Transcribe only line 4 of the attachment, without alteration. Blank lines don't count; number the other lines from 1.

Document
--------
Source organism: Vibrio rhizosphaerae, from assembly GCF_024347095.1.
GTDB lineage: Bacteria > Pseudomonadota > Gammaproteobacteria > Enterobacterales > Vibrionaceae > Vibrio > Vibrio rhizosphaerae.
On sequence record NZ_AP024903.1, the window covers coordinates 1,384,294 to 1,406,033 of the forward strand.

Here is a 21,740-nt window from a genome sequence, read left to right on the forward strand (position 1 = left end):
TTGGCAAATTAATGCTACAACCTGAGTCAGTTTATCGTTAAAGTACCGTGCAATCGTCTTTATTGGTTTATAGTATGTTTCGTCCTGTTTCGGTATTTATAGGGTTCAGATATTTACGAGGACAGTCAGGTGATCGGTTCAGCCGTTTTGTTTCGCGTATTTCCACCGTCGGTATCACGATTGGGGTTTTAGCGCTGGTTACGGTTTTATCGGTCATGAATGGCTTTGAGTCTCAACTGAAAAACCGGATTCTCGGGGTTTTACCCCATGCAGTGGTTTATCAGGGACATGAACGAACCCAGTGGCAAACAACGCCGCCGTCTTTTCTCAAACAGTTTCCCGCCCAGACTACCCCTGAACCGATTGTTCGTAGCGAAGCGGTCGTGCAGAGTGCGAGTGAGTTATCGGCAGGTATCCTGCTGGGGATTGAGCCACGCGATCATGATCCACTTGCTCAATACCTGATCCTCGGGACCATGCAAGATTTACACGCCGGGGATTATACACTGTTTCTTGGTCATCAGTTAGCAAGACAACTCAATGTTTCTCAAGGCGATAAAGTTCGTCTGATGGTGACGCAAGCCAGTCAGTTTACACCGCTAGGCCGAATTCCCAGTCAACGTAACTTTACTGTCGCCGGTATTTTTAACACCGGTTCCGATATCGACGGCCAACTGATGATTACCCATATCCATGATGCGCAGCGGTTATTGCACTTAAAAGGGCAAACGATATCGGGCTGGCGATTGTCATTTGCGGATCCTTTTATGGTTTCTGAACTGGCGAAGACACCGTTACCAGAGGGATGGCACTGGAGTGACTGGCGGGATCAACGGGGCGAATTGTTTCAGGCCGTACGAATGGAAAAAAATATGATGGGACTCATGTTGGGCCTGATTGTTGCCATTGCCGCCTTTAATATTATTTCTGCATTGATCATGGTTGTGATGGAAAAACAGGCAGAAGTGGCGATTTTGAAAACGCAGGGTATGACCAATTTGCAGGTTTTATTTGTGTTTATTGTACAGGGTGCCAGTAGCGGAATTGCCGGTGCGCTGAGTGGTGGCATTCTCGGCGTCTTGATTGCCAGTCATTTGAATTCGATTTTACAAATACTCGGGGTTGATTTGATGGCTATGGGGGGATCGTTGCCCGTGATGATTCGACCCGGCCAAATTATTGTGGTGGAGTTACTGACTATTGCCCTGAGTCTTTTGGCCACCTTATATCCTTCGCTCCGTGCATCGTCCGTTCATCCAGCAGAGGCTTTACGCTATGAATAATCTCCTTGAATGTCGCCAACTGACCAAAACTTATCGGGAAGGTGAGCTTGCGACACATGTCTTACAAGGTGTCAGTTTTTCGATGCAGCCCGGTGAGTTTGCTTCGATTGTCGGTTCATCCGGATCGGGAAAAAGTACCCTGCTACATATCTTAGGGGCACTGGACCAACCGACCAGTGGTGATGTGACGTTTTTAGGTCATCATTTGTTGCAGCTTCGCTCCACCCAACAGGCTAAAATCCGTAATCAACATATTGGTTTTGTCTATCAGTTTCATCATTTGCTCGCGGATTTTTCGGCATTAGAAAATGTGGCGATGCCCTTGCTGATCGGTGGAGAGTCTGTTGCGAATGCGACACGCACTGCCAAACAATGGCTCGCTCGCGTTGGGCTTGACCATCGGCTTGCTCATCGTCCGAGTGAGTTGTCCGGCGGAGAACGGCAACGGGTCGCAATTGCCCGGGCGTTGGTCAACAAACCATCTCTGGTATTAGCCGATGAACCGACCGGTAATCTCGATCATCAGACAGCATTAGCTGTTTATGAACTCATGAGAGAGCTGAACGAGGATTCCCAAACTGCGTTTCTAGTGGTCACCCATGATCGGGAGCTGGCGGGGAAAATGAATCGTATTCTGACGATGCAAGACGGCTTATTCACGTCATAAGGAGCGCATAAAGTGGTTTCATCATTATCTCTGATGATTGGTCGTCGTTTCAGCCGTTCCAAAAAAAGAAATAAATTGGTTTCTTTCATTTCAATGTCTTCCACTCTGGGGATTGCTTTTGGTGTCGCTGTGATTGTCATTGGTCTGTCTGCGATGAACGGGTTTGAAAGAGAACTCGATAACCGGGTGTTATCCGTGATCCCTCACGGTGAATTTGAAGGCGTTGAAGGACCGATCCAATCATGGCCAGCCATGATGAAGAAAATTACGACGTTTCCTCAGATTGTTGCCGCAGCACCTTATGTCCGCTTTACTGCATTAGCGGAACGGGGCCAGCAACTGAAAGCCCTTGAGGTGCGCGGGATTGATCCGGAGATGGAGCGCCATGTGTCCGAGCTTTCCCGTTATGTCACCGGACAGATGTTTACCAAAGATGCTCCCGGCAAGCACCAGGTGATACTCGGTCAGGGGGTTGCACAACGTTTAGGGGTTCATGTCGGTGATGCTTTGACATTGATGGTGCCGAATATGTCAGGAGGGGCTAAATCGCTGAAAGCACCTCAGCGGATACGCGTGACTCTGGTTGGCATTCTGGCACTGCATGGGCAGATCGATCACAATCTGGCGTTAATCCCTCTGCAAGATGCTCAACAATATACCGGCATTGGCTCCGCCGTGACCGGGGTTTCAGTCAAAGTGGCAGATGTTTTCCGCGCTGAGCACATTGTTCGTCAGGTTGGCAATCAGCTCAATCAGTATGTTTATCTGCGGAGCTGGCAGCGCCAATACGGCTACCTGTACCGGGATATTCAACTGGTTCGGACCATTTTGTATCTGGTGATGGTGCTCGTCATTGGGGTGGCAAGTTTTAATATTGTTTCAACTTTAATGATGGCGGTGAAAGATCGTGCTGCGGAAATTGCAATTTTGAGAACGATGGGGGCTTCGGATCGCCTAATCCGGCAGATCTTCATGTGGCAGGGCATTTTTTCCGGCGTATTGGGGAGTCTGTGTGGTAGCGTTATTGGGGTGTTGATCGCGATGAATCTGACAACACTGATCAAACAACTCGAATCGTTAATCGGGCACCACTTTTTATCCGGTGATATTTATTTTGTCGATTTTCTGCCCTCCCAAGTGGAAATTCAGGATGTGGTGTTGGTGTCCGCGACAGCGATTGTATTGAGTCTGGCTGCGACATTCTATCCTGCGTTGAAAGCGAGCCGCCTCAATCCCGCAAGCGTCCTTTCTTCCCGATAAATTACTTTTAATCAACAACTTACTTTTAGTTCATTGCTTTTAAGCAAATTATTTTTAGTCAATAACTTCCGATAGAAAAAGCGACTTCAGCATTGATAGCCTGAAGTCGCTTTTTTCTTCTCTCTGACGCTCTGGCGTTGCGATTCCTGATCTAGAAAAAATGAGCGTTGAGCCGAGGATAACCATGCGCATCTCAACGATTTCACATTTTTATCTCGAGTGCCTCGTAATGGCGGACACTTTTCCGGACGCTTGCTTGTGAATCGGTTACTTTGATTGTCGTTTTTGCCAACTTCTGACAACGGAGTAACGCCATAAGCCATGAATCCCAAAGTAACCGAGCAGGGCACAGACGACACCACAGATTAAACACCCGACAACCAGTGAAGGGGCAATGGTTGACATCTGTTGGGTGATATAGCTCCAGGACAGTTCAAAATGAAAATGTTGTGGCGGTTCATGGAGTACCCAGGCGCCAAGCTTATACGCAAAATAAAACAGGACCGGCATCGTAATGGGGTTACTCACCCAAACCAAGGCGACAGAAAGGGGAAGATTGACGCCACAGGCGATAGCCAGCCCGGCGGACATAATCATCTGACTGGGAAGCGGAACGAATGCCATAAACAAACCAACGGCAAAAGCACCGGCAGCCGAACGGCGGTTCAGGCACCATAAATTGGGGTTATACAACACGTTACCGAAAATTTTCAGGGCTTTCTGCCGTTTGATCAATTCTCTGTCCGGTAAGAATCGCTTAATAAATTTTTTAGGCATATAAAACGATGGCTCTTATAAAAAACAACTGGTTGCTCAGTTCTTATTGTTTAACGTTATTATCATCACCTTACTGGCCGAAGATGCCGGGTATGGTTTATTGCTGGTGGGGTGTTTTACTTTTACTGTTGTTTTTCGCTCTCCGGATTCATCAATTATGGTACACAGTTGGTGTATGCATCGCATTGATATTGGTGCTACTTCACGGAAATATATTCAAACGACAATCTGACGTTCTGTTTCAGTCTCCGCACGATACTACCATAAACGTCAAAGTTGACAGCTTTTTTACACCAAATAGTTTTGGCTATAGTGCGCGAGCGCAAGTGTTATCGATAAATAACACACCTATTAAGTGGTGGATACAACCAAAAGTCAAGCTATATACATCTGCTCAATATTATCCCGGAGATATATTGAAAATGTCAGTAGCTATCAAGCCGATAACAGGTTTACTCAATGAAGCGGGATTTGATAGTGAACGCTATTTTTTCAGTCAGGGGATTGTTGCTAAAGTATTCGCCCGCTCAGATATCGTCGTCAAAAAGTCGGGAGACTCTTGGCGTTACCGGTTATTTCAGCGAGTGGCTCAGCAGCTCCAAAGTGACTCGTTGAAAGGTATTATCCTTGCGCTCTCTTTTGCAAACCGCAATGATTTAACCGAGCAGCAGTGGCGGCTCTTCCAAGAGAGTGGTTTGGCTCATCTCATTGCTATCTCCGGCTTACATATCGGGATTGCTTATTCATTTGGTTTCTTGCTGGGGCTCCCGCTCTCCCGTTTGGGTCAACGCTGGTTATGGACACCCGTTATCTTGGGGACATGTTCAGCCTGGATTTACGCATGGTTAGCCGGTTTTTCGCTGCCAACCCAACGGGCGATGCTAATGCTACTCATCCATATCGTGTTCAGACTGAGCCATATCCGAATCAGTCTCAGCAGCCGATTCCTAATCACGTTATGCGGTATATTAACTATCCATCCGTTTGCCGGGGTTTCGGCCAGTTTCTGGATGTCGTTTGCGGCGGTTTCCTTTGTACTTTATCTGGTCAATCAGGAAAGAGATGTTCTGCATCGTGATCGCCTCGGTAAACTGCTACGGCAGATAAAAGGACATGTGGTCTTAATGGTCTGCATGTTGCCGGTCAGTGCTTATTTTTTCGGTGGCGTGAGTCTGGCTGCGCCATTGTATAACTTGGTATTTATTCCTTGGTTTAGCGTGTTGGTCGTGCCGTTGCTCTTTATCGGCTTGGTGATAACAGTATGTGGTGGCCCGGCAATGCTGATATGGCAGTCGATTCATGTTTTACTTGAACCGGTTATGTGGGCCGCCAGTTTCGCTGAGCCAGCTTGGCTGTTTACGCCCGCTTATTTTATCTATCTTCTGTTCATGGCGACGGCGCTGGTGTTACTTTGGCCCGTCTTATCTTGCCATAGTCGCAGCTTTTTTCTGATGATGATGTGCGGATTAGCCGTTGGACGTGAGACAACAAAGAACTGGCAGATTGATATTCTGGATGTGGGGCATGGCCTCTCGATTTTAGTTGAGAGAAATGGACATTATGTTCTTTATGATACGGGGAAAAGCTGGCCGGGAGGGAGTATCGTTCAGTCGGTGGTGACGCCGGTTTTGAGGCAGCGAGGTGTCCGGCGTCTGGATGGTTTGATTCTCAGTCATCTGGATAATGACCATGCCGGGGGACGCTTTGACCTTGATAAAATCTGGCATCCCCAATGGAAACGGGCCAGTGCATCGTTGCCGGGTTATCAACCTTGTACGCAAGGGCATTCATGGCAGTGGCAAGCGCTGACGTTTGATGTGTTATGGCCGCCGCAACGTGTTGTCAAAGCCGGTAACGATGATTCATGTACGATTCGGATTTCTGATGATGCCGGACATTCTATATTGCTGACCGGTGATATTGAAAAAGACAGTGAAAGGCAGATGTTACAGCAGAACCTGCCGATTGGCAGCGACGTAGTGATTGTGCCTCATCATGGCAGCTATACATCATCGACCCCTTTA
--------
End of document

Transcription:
Here is a 21,740-nt window from a genome sequence, read left to right on the forward strand (position 1 = left end):